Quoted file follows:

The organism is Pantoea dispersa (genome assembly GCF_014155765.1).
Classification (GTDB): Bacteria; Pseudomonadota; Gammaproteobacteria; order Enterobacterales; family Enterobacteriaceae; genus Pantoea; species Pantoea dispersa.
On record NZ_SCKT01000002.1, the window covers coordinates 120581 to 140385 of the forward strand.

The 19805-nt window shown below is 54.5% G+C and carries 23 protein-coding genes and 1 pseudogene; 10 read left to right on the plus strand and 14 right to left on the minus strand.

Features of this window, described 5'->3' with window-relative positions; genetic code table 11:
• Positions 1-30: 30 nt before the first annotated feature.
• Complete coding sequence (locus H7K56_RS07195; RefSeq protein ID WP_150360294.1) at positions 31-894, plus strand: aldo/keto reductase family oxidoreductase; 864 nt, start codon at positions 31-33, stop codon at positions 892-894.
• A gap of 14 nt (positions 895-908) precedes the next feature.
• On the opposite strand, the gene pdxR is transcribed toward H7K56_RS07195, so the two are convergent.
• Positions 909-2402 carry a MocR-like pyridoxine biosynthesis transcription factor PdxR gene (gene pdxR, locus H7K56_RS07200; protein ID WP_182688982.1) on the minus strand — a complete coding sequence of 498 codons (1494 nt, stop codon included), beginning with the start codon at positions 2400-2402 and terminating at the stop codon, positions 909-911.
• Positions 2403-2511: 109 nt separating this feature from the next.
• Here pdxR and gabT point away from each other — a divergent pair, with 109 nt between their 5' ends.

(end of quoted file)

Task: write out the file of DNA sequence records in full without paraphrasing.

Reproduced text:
The organism is Pantoea dispersa (genome assembly GCF_014155765.1).
Classification (GTDB): Bacteria; Pseudomonadota; Gammaproteobacteria; order Enterobacterales; family Enterobacteriaceae; genus Pantoea; species Pantoea dispersa.
On record NZ_SCKT01000002.1, the window covers coordinates 120581 to 140385 of the forward strand.

The 19805-nt window shown below is 54.5% G+C and carries 23 protein-coding genes and 1 pseudogene; 10 read left to right on the plus strand and 14 right to left on the minus strand.

Features of this window, described 5'->3' with window-relative positions; genetic code table 11:
• Positions 1-30: 30 nt before the first annotated feature.
• Complete coding sequence (locus H7K56_RS07195; RefSeq protein ID WP_150360294.1) at positions 31-894, plus strand: aldo/keto reductase family oxidoreductase; 864 nt, start codon at positions 31-33, stop codon at positions 892-894.
• A gap of 14 nt (positions 895-908) precedes the next feature.
• On the opposite strand, the gene pdxR is transcribed toward H7K56_RS07195, so the two are convergent.
• Positions 909-2402 carry a MocR-like pyridoxine biosynthesis transcription factor PdxR gene (gene pdxR, locus H7K56_RS07200; protein ID WP_182688982.1) on the minus strand — a complete coding sequence of 498 codons (1494 nt, stop codon included), beginning with the start codon at positions 2400-2402 and terminating at the stop codon, positions 909-911.
• Positions 2403-2511: 109 nt separating this feature from the next.
• Here pdxR and gabT point away from each other — a divergent pair, with 109 nt between their 5' ends.